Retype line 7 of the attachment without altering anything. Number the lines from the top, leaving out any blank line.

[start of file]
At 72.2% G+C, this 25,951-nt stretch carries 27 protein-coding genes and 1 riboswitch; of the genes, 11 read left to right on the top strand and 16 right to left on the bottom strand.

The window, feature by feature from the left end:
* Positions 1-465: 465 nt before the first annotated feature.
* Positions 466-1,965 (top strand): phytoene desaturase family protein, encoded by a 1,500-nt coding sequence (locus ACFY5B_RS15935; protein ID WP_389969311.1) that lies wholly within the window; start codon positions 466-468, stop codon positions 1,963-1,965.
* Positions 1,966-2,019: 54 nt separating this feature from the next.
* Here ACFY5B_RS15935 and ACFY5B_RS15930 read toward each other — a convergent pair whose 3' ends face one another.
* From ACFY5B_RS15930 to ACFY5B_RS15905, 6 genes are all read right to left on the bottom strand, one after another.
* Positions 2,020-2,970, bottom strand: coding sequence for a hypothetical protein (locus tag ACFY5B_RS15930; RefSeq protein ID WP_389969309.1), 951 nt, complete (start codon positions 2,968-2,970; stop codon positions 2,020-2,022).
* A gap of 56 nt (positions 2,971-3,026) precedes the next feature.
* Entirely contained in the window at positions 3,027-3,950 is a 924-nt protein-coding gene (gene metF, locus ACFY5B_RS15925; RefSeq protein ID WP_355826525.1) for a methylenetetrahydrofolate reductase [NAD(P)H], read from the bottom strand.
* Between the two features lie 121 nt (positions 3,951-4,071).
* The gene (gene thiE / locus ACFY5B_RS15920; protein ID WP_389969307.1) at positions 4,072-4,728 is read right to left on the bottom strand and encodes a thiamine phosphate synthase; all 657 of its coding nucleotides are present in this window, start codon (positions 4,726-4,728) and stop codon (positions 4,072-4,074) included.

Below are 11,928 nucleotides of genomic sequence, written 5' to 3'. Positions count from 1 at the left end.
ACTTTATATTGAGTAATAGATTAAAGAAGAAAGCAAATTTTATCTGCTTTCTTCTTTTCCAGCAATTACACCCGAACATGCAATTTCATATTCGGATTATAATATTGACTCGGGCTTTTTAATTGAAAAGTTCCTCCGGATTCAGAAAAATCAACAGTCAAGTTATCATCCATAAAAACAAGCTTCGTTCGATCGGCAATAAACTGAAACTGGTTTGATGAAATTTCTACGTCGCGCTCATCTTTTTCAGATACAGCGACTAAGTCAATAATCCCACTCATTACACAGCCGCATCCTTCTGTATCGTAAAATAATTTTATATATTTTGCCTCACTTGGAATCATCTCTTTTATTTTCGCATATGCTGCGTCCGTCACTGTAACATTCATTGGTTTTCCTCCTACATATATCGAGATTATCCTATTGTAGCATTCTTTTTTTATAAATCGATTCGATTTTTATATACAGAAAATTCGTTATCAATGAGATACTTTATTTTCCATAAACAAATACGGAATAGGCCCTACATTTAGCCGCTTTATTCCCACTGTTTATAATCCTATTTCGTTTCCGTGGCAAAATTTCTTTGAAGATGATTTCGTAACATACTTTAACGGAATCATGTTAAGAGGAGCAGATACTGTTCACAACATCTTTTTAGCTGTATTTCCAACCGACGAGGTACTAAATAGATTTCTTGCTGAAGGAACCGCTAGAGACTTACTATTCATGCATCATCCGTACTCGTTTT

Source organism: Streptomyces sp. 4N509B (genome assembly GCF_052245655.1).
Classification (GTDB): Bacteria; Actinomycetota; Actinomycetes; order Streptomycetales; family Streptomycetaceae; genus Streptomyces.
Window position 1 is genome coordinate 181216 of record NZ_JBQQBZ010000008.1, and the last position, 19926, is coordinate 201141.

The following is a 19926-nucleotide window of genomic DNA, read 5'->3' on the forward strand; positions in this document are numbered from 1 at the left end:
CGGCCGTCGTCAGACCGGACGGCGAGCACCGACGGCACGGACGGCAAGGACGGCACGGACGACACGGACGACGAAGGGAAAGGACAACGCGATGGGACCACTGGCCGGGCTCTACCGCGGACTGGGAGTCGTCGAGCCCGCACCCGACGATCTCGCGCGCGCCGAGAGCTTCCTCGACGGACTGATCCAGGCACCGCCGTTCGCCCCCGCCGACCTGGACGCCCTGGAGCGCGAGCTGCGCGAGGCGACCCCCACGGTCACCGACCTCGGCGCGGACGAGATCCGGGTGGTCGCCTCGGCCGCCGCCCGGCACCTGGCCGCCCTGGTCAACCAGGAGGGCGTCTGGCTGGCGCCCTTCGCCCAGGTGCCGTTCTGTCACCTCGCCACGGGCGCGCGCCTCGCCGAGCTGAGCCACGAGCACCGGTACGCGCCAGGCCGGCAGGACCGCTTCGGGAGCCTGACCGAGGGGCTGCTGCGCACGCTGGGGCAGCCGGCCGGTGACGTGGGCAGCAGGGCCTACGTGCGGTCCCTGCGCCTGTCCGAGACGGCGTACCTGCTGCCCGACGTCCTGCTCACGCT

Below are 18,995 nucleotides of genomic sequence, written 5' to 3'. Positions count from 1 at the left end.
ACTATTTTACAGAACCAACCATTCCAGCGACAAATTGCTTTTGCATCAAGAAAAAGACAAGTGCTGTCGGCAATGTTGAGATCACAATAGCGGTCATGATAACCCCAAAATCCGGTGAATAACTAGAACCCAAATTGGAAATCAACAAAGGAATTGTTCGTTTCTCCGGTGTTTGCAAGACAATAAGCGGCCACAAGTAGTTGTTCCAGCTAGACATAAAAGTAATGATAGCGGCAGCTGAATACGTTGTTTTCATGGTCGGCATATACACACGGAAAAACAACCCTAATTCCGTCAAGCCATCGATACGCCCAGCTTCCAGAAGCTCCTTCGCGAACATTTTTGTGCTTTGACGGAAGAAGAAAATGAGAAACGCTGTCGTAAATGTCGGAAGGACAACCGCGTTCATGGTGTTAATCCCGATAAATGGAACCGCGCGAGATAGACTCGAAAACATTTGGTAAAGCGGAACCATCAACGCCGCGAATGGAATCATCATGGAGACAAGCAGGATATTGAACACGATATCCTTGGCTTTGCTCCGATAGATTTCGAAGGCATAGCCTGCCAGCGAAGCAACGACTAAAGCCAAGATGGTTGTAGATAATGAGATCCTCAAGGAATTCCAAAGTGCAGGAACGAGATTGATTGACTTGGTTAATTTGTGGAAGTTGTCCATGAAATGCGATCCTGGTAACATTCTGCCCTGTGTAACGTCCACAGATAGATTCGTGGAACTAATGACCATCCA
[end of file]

* From ACFY5B_RS15930 to ACFY5B_RS15905, 6 genes are all read right to left on the bottom strand, one after another.